The culprit is television. Revenue exploded after a 1984 US Supreme Court antitrust ruling against the NCAA allowed colleges to sell broadcast rights to the highest bidders. To keep pushing for more, elite college football lengthened the season and adopted a playoff system. In the last decade alone, annual revenue doubled to $4.2 billion.
Critics lament that all that money has transformed an extracurricular school activity into what is essentially a profit-hungry business that exploits young men. At the elite level, critics argue, college football is broken.
“The potential long-term health risk for all players, for me, has been the tipping point,” said Amy P. Perko, head of the Knight Commission on Intercollegiate Athletics, in an interview describing her personal views and not speaking on behalf of the commission. “Clearly the gross revenues from the programs continue to pass unimaginable levels.”
Meyer had come to national notice after leading the Utah Utes to an undefeated 2004 season. Florida beat out Notre Dame and signed him to a seven-year, $14 million contract. In Gainesville, Meyer’s recruiting obsession became so intense he texted top high school athletes from his pew in church and the bleachers of his daughter’s volleyball games.
One of Meyer’s first big recruiting prizes was Tebow, the quarterback whose grit and skill would win him the Heisman Trophy. Tebow became a brand unto himself — an evangelical Christian who wrote the Bible citation John 3:16 in white on his eye black.
Tebow helped reel in the following year’s class of recruits. That included hosting a visit by a young Connecticut kid named Aaron Hernandez. When Hernandez enrolled at Florida in January 2007, it was a heady time to be a new Gator.
He posed for a Sports Illustrated photo shoot with Florida’s cohort of eight top recruits who had enrolled in college early: among them Maurkice and Mike Pouncey, who would become such close friends that in prison Hernandez tattooed their initials on his left arm.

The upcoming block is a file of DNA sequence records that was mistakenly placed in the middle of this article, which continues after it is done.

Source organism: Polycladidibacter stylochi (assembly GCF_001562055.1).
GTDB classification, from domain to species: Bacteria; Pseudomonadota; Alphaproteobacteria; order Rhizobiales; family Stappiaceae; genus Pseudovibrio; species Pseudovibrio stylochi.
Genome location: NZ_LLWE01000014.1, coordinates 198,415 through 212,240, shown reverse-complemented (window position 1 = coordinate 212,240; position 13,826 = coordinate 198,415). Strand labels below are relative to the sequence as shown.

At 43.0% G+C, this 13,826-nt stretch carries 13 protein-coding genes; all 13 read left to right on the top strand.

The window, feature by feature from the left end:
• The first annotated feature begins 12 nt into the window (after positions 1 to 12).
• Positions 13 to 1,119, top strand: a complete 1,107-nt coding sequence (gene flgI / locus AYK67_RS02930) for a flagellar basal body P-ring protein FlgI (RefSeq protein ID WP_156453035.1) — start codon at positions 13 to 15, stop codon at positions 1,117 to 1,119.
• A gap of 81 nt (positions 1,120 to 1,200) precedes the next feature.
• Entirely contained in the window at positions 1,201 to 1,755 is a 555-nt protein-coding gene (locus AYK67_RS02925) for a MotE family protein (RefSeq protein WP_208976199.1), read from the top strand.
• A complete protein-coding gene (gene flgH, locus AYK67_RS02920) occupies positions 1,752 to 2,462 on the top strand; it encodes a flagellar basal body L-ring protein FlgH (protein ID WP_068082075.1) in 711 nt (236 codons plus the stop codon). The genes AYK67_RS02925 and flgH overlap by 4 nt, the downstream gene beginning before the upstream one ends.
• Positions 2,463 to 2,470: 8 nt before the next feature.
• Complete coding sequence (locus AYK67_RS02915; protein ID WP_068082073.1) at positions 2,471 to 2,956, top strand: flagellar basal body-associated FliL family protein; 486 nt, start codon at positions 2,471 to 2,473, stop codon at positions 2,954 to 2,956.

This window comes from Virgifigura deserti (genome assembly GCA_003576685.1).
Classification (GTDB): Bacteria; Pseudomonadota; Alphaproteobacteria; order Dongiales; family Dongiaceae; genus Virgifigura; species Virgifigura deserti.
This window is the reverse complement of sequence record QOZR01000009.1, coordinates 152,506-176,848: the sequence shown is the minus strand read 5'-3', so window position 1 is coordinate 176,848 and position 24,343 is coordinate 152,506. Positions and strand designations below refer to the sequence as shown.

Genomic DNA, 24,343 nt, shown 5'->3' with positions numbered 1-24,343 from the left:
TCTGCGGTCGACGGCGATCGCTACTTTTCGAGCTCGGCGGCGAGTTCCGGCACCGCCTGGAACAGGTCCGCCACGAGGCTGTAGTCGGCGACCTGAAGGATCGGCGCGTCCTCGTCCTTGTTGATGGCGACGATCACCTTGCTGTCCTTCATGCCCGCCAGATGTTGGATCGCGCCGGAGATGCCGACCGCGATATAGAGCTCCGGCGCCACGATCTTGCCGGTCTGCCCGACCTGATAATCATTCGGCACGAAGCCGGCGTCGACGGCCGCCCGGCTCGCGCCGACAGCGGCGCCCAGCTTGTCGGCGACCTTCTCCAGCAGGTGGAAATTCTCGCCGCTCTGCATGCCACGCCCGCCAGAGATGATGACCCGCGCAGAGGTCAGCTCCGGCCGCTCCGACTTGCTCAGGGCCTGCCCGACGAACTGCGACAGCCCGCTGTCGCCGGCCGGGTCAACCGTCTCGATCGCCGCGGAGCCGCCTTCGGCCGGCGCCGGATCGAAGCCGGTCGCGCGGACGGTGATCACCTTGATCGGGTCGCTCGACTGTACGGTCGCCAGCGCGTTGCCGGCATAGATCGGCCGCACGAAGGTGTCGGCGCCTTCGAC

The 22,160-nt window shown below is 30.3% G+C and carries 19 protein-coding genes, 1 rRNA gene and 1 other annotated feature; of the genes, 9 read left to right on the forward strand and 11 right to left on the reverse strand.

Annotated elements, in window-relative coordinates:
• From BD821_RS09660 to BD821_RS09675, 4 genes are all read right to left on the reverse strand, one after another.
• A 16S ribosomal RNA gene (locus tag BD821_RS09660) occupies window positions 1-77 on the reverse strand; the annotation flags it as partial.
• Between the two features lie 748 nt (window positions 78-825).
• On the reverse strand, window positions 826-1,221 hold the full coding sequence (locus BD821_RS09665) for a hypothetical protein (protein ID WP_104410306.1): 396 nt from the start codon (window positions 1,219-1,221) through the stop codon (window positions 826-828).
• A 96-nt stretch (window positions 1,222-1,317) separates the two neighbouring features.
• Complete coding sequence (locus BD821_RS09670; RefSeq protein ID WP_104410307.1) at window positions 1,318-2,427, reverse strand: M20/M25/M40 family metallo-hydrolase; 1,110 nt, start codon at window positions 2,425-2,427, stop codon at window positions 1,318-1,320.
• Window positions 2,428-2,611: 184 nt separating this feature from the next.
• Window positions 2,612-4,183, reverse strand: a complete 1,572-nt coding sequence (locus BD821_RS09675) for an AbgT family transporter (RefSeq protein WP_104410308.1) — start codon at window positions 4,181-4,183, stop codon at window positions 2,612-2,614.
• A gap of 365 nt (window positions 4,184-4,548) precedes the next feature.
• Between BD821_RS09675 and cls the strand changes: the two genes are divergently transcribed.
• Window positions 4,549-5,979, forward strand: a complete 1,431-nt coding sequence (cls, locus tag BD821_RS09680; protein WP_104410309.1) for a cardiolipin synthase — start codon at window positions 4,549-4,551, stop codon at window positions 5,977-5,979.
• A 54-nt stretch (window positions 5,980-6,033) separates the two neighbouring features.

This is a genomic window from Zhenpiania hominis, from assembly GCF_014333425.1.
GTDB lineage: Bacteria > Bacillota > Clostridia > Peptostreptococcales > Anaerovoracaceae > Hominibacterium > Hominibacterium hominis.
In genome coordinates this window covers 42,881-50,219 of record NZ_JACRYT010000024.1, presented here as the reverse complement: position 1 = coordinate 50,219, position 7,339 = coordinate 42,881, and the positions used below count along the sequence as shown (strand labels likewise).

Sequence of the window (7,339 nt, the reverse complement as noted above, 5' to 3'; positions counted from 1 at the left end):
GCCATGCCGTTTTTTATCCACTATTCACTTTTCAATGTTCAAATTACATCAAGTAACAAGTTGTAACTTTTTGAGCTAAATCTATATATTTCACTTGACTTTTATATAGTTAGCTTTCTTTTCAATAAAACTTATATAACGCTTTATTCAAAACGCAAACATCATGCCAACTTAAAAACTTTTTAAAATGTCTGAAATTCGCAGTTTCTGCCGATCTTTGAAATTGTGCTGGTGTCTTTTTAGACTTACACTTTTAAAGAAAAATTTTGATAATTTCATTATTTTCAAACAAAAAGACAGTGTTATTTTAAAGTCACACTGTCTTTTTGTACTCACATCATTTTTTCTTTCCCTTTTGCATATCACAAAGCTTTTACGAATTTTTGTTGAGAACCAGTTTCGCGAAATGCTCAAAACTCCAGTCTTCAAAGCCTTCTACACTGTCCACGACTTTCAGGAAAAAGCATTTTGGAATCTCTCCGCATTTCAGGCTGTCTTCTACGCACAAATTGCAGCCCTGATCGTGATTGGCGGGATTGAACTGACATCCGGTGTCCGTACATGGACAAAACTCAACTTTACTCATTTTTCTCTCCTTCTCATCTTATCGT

Of the eight, seven would take classes through Santa Fe Community College . Only two would earn degrees from Florida. But degrees were not the point. Six of the eight made it to the NFL.
The NCAA began tracking early enrollee data for football in 2008, the year after Hernandez started at Florida. By 2016, the number of early enrollees nationwide had more than doubled, although the practice remains reserved for several hundred of the nation’s most elite high school recruits. An NCAA spokeswoman said that its data show students who graduate high school early are “generally prepared to do college work.”
That doesn’t seem to have been the case in Gainesville. Of the 37 early enrollees recruited during Meyer’s tenure, only 17 would earn degrees from Florida. (Meyer now coaches at Ohio State, where he said nearly three-quarters of early enrollees there have earned degrees.)
Hernandez’s teammates recalled a big-hearted clown they called “Chico,” a nickname he embraced. “He always tried to be the life of the party,” said teammate Ahmad Black.